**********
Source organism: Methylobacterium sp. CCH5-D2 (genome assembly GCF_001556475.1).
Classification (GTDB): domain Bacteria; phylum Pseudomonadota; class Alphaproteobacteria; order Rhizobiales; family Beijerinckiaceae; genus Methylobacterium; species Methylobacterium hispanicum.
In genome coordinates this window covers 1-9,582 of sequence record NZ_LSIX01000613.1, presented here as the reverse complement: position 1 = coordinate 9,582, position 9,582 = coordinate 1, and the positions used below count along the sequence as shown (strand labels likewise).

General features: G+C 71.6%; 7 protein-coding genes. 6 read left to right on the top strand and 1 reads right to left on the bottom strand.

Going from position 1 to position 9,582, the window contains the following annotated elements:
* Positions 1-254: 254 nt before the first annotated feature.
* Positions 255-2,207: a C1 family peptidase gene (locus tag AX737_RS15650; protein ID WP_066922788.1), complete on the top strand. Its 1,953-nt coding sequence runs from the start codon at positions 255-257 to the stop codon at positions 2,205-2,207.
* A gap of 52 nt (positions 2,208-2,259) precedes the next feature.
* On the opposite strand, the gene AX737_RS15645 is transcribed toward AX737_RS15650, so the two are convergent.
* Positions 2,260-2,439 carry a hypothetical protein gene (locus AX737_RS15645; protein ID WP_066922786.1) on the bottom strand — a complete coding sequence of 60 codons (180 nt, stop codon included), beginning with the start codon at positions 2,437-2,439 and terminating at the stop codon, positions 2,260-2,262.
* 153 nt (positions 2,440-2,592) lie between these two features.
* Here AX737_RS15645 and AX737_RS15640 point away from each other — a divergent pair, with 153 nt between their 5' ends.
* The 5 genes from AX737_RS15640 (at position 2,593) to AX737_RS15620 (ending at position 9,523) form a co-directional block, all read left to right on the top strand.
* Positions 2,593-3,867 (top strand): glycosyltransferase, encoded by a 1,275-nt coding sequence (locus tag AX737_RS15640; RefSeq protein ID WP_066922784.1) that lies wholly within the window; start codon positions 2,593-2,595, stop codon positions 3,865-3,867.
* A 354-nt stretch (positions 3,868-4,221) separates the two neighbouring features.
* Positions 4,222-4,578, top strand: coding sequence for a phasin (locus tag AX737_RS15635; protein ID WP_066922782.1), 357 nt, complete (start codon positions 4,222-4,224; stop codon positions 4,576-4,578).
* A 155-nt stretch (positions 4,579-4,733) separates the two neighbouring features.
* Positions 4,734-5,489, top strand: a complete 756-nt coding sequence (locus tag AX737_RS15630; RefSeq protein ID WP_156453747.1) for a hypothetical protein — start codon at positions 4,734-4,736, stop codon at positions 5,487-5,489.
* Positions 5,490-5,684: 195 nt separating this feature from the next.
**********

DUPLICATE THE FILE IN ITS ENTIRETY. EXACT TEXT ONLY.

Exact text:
Source organism: Methylobacterium sp. CCH5-D2 (genome assembly GCF_001556475.1).
Classification (GTDB): domain Bacteria; phylum Pseudomonadota; class Alphaproteobacteria; order Rhizobiales; family Beijerinckiaceae; genus Methylobacterium; species Methylobacterium hispanicum.
In genome coordinates this window covers 1-9,582 of sequence record NZ_LSIX01000613.1, presented here as the reverse complement: position 1 = coordinate 9,582, position 9,582 = coordinate 1, and the positions used below count along the sequence as shown (strand labels likewise).

General features: G+C 71.6%; 7 protein-coding genes. 6 read left to right on the top strand and 1 reads right to left on the bottom strand.

Going from position 1 to position 9,582, the window contains the following annotated elements:
* Positions 1-254: 254 nt before the first annotated feature.
* Positions 255-2,207: a C1 family peptidase gene (locus tag AX737_RS15650; protein ID WP_066922788.1), complete on the top strand. Its 1,953-nt coding sequence runs from the start codon at positions 255-257 to the stop codon at positions 2,205-2,207.
* A gap of 52 nt (positions 2,208-2,259) precedes the next feature.
* On the opposite strand, the gene AX737_RS15645 is transcribed toward AX737_RS15650, so the two are convergent.
* Positions 2,260-2,439 carry a hypothetical protein gene (locus AX737_RS15645; protein ID WP_066922786.1) on the bottom strand — a complete coding sequence of 60 codons (180 nt, stop codon included), beginning with the start codon at positions 2,437-2,439 and terminating at the stop codon, positions 2,260-2,262.
* 153 nt (positions 2,440-2,592) lie between these two features.
* Here AX737_RS15645 and AX737_RS15640 point away from each other — a divergent pair, with 153 nt between their 5' ends.
* The 5 genes from AX737_RS15640 (at position 2,593) to AX737_RS15620 (ending at position 9,523) form a co-directional block, all read left to right on the top strand.
* Positions 2,593-3,867 (top strand): glycosyltransferase, encoded by a 1,275-nt coding sequence (locus tag AX737_RS15640; RefSeq protein ID WP_066922784.1) that lies wholly within the window; start codon positions 2,593-2,595, stop codon positions 3,865-3,867.
* A 354-nt stretch (positions 3,868-4,221) separates the two neighbouring features.
* Positions 4,222-4,578, top strand: coding sequence for a phasin (locus tag AX737_RS15635; protein ID WP_066922782.1), 357 nt, complete (start codon positions 4,222-4,224; stop codon positions 4,576-4,578).
* A 155-nt stretch (positions 4,579-4,733) separates the two neighbouring features.
* Positions 4,734-5,489, top strand: a complete 756-nt coding sequence (locus tag AX737_RS15630; RefSeq protein ID WP_156453747.1) for a hypothetical protein — start codon at positions 4,734-4,736, stop codon at positions 5,487-5,489.
* Positions 5,490-5,684: 195 nt separating this feature from the next.